The FCC recently released a Consent Decree in which the Archer Daniel Midlands Company (“ADM”) agreed to pay a $240,000 penalty for violating the FCC’s rules by engaging in transactions where five FCC wireless licenses were transferred without filing for and obtaining the prior consent of the FCC, and by failing to reveal in numerous other applications that it had been convicted of a felony. It is important for wireless licensees to comply with these requirements if they wish to avoid a similar or worse result. 

Companies often purchase other companies that hold FCC licenses or purchase the licenses alone.   But prior to closing on such transactions, the parties must file an application at the FCC, seeking permission to transfer of control of the company being sold or to assign the licenses, and obtain the FCC’s consent prior to closing on the transaction. In the present case, ADM and Cargill completed two separate transfers of control, involving five wireless radio licenses, without going through this process.   The FCC is never happy to discover this.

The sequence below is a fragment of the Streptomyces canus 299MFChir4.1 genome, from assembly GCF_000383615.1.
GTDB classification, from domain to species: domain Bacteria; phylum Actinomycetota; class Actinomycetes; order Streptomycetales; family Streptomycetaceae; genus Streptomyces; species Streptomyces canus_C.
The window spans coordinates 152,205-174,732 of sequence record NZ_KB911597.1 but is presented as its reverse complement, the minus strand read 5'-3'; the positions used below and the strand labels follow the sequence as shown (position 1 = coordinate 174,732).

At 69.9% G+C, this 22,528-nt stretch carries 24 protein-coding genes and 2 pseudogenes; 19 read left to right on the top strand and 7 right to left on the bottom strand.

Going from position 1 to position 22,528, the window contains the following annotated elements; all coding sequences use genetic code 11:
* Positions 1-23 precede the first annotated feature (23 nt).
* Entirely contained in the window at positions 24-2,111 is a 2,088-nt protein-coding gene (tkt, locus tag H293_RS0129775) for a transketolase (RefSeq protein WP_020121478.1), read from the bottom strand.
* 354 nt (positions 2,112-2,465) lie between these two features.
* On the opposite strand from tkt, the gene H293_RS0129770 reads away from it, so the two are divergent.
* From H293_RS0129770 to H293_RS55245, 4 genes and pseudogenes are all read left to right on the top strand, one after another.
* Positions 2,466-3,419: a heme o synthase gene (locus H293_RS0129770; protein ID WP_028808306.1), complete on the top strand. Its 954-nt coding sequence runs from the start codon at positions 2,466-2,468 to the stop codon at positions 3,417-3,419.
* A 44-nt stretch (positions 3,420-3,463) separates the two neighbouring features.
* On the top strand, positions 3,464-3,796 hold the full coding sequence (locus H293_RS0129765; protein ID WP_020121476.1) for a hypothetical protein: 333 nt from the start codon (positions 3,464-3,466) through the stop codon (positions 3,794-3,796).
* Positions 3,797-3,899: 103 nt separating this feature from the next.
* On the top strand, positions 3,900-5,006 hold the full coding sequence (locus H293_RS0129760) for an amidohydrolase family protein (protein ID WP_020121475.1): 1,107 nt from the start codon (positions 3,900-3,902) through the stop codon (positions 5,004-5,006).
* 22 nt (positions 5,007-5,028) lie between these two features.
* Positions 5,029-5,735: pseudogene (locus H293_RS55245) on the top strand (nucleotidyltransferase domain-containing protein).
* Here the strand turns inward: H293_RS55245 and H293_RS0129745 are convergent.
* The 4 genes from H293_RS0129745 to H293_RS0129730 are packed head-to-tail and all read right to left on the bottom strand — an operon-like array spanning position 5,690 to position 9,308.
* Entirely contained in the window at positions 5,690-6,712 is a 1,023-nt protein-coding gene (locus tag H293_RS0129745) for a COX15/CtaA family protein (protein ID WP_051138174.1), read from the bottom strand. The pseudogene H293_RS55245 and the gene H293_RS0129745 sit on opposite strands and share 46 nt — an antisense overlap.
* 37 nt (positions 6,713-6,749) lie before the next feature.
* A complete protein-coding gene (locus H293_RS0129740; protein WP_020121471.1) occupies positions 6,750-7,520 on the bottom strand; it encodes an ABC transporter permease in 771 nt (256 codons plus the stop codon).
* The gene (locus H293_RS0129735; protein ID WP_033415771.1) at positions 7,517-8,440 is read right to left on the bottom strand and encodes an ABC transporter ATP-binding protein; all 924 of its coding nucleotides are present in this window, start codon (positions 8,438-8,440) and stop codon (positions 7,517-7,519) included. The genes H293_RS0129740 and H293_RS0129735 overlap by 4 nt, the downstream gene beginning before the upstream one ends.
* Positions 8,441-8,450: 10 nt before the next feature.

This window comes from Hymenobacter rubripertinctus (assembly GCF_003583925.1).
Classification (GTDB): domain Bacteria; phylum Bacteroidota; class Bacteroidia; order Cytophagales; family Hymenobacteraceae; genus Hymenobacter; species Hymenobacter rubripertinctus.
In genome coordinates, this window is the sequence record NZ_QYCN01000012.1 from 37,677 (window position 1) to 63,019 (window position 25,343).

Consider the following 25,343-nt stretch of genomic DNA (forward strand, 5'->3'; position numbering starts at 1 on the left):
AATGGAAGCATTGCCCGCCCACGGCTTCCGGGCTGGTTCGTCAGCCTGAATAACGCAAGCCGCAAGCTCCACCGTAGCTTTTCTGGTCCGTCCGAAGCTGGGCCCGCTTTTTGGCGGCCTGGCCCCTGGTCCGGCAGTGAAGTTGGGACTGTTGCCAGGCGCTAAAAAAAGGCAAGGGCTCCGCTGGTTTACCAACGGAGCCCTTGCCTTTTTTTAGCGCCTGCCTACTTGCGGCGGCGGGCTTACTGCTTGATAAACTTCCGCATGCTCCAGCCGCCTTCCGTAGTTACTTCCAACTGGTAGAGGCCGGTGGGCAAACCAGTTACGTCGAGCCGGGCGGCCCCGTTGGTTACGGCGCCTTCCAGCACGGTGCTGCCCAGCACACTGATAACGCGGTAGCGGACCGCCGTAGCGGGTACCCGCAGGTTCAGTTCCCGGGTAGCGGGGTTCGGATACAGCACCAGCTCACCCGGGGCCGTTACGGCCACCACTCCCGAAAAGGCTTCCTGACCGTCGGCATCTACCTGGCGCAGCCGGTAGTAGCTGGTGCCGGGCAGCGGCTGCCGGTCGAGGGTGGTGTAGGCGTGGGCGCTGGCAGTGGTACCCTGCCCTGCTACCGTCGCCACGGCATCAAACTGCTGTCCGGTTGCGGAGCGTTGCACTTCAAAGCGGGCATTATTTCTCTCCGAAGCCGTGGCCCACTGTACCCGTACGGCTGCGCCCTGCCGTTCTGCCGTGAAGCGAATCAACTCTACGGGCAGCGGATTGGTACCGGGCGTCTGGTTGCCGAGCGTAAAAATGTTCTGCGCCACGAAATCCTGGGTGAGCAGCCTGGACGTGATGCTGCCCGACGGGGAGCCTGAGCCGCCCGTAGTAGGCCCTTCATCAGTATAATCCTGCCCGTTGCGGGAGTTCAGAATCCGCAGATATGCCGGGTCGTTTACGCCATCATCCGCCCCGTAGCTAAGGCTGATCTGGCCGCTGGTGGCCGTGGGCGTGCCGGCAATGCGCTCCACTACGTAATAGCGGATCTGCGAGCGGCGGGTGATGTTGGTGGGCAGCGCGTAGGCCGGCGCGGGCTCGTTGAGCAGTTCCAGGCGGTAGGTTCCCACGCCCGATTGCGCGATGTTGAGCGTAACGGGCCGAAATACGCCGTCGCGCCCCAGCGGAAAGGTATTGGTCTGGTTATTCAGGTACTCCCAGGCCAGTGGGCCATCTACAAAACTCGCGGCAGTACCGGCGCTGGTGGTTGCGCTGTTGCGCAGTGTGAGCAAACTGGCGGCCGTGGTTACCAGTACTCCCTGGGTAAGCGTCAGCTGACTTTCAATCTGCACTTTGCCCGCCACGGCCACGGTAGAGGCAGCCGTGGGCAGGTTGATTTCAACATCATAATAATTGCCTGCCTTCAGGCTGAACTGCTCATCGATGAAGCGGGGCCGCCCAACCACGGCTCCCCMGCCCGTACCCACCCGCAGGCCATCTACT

The other mistake that ADM made here resulted from the fact that in 1996, ADM was convicted of the felony of price-fixing. The FCC assignment and transfer of control forms down deep in the fine print specifically ask whether the applicant or any party controlling the applicant has ever been convicted of a felony. The FCC may consider that fact in choosing whether to consent to the proposed transfer or assignment. However, it is our experience that if the applicant discloses the prior conviction, and provides information showing that the conviction was years ago and that the people involved in the felonious behavior are no longer with the company, then the prior conviction usually does not prevent the FCC from granting the application.   But if the applicant fails to disclose the prior conviction, the FCC considers that failure to be “lack of candor”, which the FCC really does not like. A finding of lack of candor can be the basis for the FCC’s denial of the application and/or prohibiting that party from holding other FCC licenses.

So, the lesson here is (a) to obtain FCC consent before closing on the purchase of FCC licenses, or companies that hold FCC licenses; (b) if your company was previously convicted of a felony, disclose that fact; and (c) read the fine print! There are several certifications in FCC applications that you are making under the legal equivalent of an oath so you need to know what you are signing.   Please contact us if you have any questions about this.